Colorado assistant head coach Brian Cabral, who grew up in Kailua on Oahu, had visited the Waimea High School campus on Kauai in the spring of 2001 to evaluate a big offensive lineman.

Waimea coach Jon Kobayashi recommended that Cabral also "keep an eye on" a freshman -- Jordon Dizon.

"We sent him some camp brochures and he came to our summer camp after his sophomore year as a linebacker," Cabral says. "He was impressive."

Dizon was impressed with Colorado, too.

"I fell in love with it," he told Hawaii Grown.

Dizon returned to the summer camp after his junior year, this time as a running back.

"He was impressive again," Cabral said. "We offered him a scholarship after camp and he took it right away."

"Colorado won me over early," Dizon told reporter B.G. Brooks of the Rocky Mountain News. "Why go looking for something else when you've found something great? I had no desire to go anywhere else."

His mother, Darla Abatiello, read online that Dizon was going to start Saturday night.

"When he calls he never talks about football," she said.

"He is so humble, he doesn't say much. It's a miracle for a boy coming from such a small school. We thought he would be redshirted; we never dreamed this would be happening."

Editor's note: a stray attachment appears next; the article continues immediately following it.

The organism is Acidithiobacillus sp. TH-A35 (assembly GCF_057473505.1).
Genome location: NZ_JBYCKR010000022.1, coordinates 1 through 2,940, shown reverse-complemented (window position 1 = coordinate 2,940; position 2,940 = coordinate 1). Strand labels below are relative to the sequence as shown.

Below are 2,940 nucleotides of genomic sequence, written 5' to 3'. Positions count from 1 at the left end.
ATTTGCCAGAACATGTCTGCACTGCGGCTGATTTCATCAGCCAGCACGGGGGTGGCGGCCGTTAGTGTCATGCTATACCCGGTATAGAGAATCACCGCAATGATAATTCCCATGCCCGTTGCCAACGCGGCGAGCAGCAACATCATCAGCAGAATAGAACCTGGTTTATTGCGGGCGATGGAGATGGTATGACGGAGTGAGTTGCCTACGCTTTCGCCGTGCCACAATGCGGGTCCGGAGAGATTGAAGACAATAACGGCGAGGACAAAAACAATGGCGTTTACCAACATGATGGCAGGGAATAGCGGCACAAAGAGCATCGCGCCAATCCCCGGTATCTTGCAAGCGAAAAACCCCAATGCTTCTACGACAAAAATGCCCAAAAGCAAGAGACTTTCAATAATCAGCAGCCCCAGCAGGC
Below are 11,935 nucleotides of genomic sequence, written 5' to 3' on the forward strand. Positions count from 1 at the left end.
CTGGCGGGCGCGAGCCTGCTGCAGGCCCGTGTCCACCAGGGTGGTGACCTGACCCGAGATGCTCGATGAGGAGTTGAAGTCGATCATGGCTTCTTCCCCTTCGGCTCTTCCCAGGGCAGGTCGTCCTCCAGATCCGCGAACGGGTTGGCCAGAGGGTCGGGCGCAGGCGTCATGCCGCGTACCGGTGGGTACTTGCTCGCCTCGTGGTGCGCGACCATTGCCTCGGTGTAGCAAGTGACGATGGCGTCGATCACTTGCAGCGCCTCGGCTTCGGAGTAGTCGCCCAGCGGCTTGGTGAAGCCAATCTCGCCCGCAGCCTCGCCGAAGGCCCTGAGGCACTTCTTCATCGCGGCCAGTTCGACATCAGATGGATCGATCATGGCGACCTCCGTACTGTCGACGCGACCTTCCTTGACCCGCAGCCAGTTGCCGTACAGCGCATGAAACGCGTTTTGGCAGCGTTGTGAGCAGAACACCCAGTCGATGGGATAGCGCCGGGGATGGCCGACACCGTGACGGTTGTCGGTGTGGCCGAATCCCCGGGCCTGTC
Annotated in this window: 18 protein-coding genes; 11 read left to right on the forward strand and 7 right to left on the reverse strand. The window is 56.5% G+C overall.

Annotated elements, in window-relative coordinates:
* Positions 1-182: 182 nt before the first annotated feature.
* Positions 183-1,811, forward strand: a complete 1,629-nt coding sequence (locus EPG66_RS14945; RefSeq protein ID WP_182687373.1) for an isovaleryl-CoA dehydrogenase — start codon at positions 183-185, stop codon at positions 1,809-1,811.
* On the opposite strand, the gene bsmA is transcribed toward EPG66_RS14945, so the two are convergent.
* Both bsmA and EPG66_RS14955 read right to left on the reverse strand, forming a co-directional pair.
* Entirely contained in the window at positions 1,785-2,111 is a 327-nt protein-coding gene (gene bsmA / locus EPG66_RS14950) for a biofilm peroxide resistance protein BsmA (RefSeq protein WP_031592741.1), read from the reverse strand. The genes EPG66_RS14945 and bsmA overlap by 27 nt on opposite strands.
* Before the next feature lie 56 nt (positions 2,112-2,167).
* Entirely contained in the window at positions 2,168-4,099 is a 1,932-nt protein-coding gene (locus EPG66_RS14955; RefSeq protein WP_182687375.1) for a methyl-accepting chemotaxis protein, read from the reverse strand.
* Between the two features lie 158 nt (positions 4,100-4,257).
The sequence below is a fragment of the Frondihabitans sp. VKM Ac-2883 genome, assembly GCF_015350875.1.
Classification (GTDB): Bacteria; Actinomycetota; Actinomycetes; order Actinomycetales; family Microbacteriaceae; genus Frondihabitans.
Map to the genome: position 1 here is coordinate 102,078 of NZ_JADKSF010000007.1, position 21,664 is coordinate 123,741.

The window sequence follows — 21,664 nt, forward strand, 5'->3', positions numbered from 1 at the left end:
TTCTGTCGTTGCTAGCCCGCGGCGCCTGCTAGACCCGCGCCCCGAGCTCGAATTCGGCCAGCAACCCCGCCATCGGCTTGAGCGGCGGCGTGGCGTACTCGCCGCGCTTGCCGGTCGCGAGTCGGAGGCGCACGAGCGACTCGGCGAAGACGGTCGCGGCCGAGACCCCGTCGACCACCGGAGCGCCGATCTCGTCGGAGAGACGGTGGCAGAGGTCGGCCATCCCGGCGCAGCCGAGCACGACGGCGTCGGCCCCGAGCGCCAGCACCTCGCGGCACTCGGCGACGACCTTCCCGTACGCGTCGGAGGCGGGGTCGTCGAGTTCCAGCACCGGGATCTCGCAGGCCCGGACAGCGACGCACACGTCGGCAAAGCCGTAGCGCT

Abatiello said that she and Jordon "want to thank the people of Kauai. Without all their support, Jordon could never be the way he is."

Cabral says Dizon is the first neighbor-island player he has recruited and the first player from Hawaii he has coached at linebacker, which Cabral played at Colorado and for nine years in the NFL.

"It means a lot to me," Cabral said.

"I went through all the things the kids from Hawaii go through when they come here. This is pretty special for me."

Junior nose guard Vaka Manupuna (Saint Louis '01 of Kihei, Maui) has served as Dizon's "big brother" on the team.

"He's a real humble kid," Manupuna told Brooks. "He's doing something that not all kids from Hawaii get to do -- get a free ride to a good school to play football. He's like me -- very thankful."

Manupuna told Brooks that Dizon's admitted lack of technique at linebacker is no problem.

"He just goes for it, goes wherever the ball goes. Technique will come; what he has is special," Manupuna said.

Manupuna received the coaches' Most Improved Defensive Player award and also will start on Saturday.

For TV watchers, he is No. 93 and Dizon is No. 44.

There are two other true freshmen from Hawaii on the Colorado roster:

David Veikune, a Campbell grad from Wahiawa, is a scholarship player, currently No. 3 at defensive end, and R.J. Brown of Punahou is a walk-on linebacker.

The last true freshman to start his first game for Colorado was an offensive lineman 12 years ago, according to David Plati, assistant athletic director, who is possessed of a fathomless amount of Colorado football knowledge.

"Dizon is as quick to the ball as any linebacker I have seen here," Plati says.

"He gets to the ball and doesn't get impeded on the way, he just slides and sneaks through and all of sudden he is there. He finds holes."

Cabral adds, "I don't know how he does it, but he does it."

The Colorado record for the most tackles in a season opener, Plati reports, is 25, set in 1977 against Stanford by linebacker Brian Cabral.